It's happened a million times. You're in line waiting to buy your goods. You are in a rush and have got to go!!! But the line takes forever, sending you closer and closer off the deep end. By the end of the ordeal your stress levels have primed you to be fully ready to body check the next poor soul who cuts you off. Have you ever wondered about the people who go through that same maddening experience and are in just as much of a rush, but instead decide they're going to vibe out and listen to their music??? How can that be?
Well friends, that's because of the power of the mind. Last week we talked about how our response to stress is shaped largely by how balanced of a life we live physically. But there's another side to that and that is the mind. If we can understand how our brain thinks and computes these stressful situations, perhaps then we could start working on reversing these negative thought patterns. Hmmm... intriguing.
So let me just throw something crazy out there: the way you perceive a particular situation determines whether or not it is stressful for you. What!?! Oh yes, it's true. Richard S. Lazarus, one of the leaders in psychological-stress research, taught that stress is not found in the situation or in the person but in the combination of them together. He believed your interpretation of a situation and the meaning you attach to the source of stress are responsible for the degree and intensity of your response. That means there is no such thing as a stressful situation. The stress is our interpretation of that event. In fact, you can actually create stress simply by anticipating a stressful event! We can inaccurately decipher a situation and our body goes into allostatic load even though it doesn't need to. This is especially true if you're living with chronic stress (body will actually respond stronger and more quickly). Lazarus outlined six beliefs we take that cause any event to become stressful.
So this means a situation gets stressful when:
- The demands of a situation exceed your ability to cope with it.
- Your judgement of a situation is inaccurate either because you overestimate what the situation demands or you underestimate your ability to cope.
- You exaggerate the consequences of not being able to cope with a situation.
- Expectations, beliefs, or fears keep you from using your coping skills.
- You lack an adequate support system.
- Inhibitions and fears keep you from using your support system.
So when we get into a situation, we subconsciously decide if the situation is stressful or not to us. And depending on our coping skills and support system, we will then take control or it will seem to take control of us. Also if stress is a part of our everyday life, we will begin to increase our negativity, hopelessness, and pessimism. And the more stress you're under, the more negative you will think, and then again the more stress you will feel. Excessive pessimism stresses your body internally, because your stress response is triggered more often and stays switched on. Hopelessness decreases the resistance to stress and increases mental and physical vulnerability. When people think they are powerless to influence events, they do not act to improve their situations, because they are certain of failure before they have begun.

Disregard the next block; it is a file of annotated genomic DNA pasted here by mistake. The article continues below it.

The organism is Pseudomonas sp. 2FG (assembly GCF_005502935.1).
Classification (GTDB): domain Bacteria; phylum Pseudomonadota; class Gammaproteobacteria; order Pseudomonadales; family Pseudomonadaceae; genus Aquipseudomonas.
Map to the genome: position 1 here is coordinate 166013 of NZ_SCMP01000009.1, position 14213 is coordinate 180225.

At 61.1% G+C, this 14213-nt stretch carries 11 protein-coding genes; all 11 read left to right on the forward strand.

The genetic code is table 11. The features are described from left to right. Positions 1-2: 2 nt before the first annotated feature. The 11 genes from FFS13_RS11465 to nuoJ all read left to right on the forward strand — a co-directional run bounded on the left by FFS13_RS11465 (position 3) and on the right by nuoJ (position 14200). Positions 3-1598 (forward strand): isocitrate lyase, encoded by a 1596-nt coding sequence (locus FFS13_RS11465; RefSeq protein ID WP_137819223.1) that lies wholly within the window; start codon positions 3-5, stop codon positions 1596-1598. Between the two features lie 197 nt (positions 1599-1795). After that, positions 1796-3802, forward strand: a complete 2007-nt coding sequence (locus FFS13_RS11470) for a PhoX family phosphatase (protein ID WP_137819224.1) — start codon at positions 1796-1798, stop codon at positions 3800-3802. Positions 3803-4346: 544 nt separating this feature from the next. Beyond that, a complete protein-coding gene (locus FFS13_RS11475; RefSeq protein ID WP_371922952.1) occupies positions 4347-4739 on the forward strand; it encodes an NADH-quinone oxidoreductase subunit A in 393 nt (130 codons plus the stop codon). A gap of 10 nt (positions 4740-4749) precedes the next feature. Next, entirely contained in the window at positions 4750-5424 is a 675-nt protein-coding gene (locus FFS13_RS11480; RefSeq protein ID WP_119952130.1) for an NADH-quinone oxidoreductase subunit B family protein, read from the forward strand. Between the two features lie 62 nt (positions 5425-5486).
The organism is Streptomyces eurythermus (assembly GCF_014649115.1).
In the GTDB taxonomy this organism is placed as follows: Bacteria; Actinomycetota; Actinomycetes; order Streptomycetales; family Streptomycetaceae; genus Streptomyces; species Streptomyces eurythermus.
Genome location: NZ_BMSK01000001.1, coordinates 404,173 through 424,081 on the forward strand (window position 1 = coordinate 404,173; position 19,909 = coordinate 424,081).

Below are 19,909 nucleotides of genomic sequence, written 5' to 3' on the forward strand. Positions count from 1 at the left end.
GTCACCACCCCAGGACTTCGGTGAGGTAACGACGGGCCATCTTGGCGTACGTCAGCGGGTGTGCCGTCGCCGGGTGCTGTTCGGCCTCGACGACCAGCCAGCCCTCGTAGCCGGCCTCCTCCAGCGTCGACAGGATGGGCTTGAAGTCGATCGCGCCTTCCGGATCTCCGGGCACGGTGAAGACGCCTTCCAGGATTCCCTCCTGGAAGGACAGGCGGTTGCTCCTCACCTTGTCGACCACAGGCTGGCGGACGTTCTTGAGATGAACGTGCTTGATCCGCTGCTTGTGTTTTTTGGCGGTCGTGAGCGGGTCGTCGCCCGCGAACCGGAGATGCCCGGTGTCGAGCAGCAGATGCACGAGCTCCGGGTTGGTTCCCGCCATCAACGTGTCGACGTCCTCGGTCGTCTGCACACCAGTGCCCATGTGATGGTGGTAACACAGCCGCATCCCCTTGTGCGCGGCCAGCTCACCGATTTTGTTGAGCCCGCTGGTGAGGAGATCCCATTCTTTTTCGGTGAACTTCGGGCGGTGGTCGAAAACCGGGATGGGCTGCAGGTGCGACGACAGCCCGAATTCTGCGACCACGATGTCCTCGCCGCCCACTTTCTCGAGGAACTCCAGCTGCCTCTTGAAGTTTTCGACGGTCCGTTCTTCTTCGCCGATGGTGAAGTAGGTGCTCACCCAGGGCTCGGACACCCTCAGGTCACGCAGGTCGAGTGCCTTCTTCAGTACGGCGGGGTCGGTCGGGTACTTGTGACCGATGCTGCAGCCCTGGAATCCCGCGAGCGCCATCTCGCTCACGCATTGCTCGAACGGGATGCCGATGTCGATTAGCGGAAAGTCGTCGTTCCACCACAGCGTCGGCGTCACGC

The moral of the story is that our whacked out way of thinking can seriously cause harm to our body! Our beliefs define us even though their influence is often unconscious, and they often do not necessarily reflect subjective reality. The first step to combatting stress and learning to cope is to understand what we think about the world and what our self-talk is. In 1975, Psychologist Albert Ellis created a list of the most common misconceptions and core beliefs that can provoke a stress response. This list has grown over the years. This is a great list to print out and keep on hand to reference back to. Write down which numbers resonate with you:
- Demand for Approval: You measure your worth by how well other people treat you. You need the constant love and approval of people who are important to you.
- High Self-expectations: You are achievement-oriented and must be successful in everything you do. You demand a lot from yourself and have a hard time forgiving yourself if anything you do is less than excellent.
- Emotional Control: You are overly sensitive to the opinions and judgments of others. You allow what you imagine other people think of you to dictate your decisions, even if it means not doing or going after what you want.
- Dependency: You believe you are unable to cope with life by yourself and must depend on someone smarter or stronger than yourself. You feel powerless to solve your own problems and rely on others to take care of them.
- Helplessness: You think there is nothing you can do to solve your problems, whether they are of your own making or were caused by an external situation, and haven't accepted that the capacity to change is in all of us.
- Fairness Fallacy: You believe that the world and everyone in it must be fair and just.
- Avoidance: Rather than confront difficulties and responsibility directly, you avoid facing them.
- Discomfort Anxiety: You don't believe in rocking the boat or pushing yourself because you're not willing to risk pain and anxiety. This limiting attitude can keep you from doing things outside your comfort zone from which you could benefit.
- Perfectionism: You believe that there is a perfect solution to every problem. You think everything should work better or go more smoothly. You judge others with very rigid standards.
- Fear of Losing Control: When you are under stress, you fear that you're "losing it" or that you are going crazy. You fear you might have a breakdown and cannot imagine how to pull the pieces back together.
- All-or-nothing Thinking: No middle ground exists with this sort of thinking. Situations are good or bad, opinions are right or wrong, your efforts result in success or utter failure.